And if you’re curious just what Scientology is, L. tells us, “Scientology is the science of knowing how to know answers.” When did sciences begin receiving tax-exempt status? Perhaps when the science in question promised to grant immortality. “A Scientologist can make an individual well, happy and grant him personal immortality, simply by addressing the human spirit” (pages 26-27). And later L. claims, “I must face the fact that we have reached that merger point where science and religion meet, and we must now cease to pretend to deal with material goals alone” (p. 48).

Regarding the memory lapses that people face from time to time, L. offers this explanation: “The amount of time which he has spent on Earth and the number of deaths through which he has gone have brought him into a state of forgetfulness about who and where he has been” (p. 27). And where his keys are. Every time I die, I tend to forget the capital of Wyoming. But that’s my own struggle, I suppose. Perhaps Scientology can help me.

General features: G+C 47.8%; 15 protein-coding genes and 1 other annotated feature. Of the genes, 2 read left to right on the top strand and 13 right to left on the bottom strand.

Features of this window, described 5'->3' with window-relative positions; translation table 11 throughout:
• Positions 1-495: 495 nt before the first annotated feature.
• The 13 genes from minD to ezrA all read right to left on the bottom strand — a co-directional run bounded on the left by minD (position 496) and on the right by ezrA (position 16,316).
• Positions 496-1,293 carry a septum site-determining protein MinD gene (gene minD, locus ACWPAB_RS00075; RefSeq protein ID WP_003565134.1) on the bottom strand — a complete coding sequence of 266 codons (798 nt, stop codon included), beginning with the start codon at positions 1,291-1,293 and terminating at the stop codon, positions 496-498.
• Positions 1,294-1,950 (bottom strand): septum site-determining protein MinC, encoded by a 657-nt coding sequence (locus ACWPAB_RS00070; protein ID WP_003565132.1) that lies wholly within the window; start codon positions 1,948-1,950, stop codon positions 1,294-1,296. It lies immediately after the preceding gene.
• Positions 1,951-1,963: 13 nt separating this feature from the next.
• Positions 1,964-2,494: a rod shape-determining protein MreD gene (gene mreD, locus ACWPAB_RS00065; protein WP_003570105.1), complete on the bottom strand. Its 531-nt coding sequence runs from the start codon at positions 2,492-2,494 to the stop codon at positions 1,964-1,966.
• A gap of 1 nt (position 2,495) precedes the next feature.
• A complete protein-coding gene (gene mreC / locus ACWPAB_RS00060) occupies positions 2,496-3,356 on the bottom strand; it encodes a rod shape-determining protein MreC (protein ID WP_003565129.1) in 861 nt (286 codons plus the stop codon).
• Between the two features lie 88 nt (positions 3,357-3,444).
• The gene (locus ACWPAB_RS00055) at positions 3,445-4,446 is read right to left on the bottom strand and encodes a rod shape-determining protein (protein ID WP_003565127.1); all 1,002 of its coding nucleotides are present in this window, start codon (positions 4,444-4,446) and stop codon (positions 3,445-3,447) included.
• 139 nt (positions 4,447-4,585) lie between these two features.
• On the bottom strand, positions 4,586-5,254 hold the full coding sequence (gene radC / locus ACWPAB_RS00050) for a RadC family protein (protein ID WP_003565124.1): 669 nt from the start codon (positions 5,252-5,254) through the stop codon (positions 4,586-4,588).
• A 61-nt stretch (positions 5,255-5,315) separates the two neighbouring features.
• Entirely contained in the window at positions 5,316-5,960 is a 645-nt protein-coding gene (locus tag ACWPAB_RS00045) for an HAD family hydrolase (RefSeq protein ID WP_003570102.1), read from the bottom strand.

Scientology can work wonders for all sorts of people. L. writes: “A good auditor (Scientology practitioner) can take a broken-down, sorrow-drenched lady of thirty-eight and knock out her past periods of physical and mental pain and have on his hands somebody who appears to be twenty-five – and a bright, cheerful twenty-five at that” (p. 74). Would a broken-down, sorrow-drenched lady of thirty-nine then appear to be twenty-six through the magic of Scientology? Or if she paid a little more, could she also appear to be twenty-five? And what’s the cut-off age for looking twenty-five with regards to broken-down, sorrow-drenched ladies?